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The Six-Minute Heartstop stop hearts in half that time

About a month ago, I found myself at a basement show in Southeast Portland. Walking down the dark, beer-soaked stairs, I heard a roar from the crowd. A metal band from Chicago had just finished imploding the ears of a frenzied crowed. Frantically pushing my way through the sweaty crowd and thick layer of cigarette smoke, I made my way to the makeshift stage. Yes sir, I was in the mood to get some metal up my ass! My shit-eating grin turn to chagrin when I realized that the band was breaking down. My night was ruined, I might as well go home and watch “Touched By an Uncle,” I mean “Angel.” As luck would have it, I saw another band setting its equipment up. I whispered into the ear of a cute little bird next to me “what band is next?” “The 6-Minute Heartstop,” she screamed back at me.

As the next band started to play, I instantly forgot my woes about missing the metal band from Chicago. 6MH took me on an adventure, musically, that I had not been on for quit some time. They started the set out with samples, good samples, not like the predictable samples that the vast majority of bands use. They incorporated the music into the sampling flawlessly. My attention was then sharply focused on the guitarist, who looks like Fivel from “American Tale.” (I can say this because I look like Fivel’s diabetic cousin.) This guitarist had a humble confidence in his playing that was pure melodic. He had a smooth, fluid style that flowed over the purposely-jerky bass and drums. The combination was new to the ears. Listening to them even more attentively I tried to classify them into a genre. I first thought, oh they’re an electronic band, then that was blown away by the instrumentation of the members. As the songs progressed I saw a hint of Don Cabalero in there, but the song writing was not as jazzy as Don. After that I heard a smidgen of indie pop influence, but it did not dominate the style.

After racking my brain trying to stereotype the band, I just gave up nodded my head back and forth. (I am in Portland and I must do as the natives do.) I really wanted to freak out and start dancing like a broken top. Portlanders have never heard of this “dancing” thing so I nodded my head and crossed my arms like the rest of the audience. I had to control myself because the music was heart-stoppingly inspirational. 6MH did every thing right; they blew everyone’s mind for 25 minutes straight, building and building into a massive frenzy, then graciously ended giving them a humble mystique. I thought this to be very classy. I hate it when bands (even my favorite ones) play like a two-hour set. 6MH, on the other hand, performed a short powerful set left me wanting more.

After the show was over I wiped the tears of my face, walked up and talked to the band.

“Where did you get your name?” I asked. “I was living in Seattle, I didn’t have a job I was broke.”

Aaron Edge (drummer) explained, ” A friend told me that I could make some money, serious money, doing medical testing. They’ll pay you $5000 to let them cut off your pinkie toes and do experiments with them. Then my friend said that they’d pay $50,000 to stop your heart for six minutes.” “No!” I said, “did you do it?” Aaron went on to explain, “No, they can only stop your heart for six minutes. Anything longer than that and you’ll have some serious brain damage. I decided against it, but that’s where the name comes from!”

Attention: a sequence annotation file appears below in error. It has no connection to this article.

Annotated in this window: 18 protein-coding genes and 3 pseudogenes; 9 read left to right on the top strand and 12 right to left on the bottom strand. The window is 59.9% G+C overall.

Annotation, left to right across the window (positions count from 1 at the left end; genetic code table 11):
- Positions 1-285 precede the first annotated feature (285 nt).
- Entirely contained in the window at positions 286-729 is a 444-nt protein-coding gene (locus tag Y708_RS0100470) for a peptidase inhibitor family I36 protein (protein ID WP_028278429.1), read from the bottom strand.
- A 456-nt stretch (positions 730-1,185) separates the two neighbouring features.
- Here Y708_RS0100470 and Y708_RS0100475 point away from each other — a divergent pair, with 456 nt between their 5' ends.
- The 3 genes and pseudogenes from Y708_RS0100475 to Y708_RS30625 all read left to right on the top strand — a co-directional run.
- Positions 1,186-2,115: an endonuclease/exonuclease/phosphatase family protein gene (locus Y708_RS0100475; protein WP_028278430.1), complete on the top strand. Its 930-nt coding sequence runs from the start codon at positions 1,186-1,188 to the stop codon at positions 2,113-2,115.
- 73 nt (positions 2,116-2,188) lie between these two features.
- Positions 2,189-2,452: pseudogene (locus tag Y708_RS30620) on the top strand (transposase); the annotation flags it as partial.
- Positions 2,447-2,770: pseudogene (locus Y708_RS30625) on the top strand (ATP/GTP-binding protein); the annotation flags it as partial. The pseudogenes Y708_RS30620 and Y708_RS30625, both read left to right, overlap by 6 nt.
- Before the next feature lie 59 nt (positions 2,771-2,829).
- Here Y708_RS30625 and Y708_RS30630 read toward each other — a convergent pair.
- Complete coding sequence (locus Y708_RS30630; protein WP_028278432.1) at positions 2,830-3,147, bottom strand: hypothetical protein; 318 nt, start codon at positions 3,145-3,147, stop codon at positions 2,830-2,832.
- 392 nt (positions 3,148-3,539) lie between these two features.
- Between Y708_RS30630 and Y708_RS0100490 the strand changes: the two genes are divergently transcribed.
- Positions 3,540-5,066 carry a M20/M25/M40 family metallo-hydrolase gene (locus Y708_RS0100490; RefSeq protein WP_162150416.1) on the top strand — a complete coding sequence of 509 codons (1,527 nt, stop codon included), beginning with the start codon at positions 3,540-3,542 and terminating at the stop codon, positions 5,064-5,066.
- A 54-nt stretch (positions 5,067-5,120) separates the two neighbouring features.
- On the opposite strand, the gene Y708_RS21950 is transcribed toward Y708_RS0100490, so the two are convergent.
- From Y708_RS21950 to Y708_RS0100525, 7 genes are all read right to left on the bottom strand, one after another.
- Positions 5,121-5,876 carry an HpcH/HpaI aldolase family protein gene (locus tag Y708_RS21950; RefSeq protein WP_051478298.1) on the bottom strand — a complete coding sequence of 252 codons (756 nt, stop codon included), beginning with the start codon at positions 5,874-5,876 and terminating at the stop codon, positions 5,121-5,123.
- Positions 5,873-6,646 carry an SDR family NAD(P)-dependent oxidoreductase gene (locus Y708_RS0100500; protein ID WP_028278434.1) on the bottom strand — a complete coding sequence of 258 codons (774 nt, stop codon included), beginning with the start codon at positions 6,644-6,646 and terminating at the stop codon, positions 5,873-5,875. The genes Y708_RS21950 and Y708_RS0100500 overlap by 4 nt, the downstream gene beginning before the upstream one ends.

If you were to close your eyes while listening to the band you could swear that there are more than three members in 6MH. The band boasts only three, Mark Olsen (bass, piano, vocals,) Ryan Cross (Vocals, guitar) and Aaron DC Edge (Drums/samples). “I guess every band has someone in it that takes charge and is the leader of sorts, that person in 6MH would be Aaron,” Olsen said. Edge has worked with a plethora of bands from around the United States, from musician to graphic art design for Revelation Records. As Himsa’s former guitarist, Edge has learned the in and outs of the indie rock world, fully understanding what is involved in the making of a successful band. “There are a lot of bands out there that are amazing but do nothing because they just don’t get the business side of this” Edge explained. “This band and music in general is my love. I love nothing else with such passion, except for my wife.”

The boys from 6MH have much to be excited about; they recently recorded in Seattle at Rainstorm Studios with Engineer Steve Carter and Paul Rockenfield (Sir Mix A Lot), recording an EP in three days. “We worked all day and all night on the album. We didn’t have time to be anal or overproduce. Things went very well,” Cross said. Rise Records almost immediately picked up the EP. The debut album will be in stores, distributed by Cargo, in early December. In January the band shoves off for their first West Coast tour to promote the album that they are so rightly proud of. “I need to see the unknown. I want to communicate and relate to people. I can do that on tour and use my music as a vehicle,” Olsen said. I find it more than a joy to meet people like this, who have such ambition and a love for what they do. It’s not about trying to make a boatload of money or become “famous” for these guys. These artists do it purely for the adventure of it all. This is my favorite part of music, meeting people with their eyes full of promise and energy. I really don’t see that gift that often, but this band gives me hope!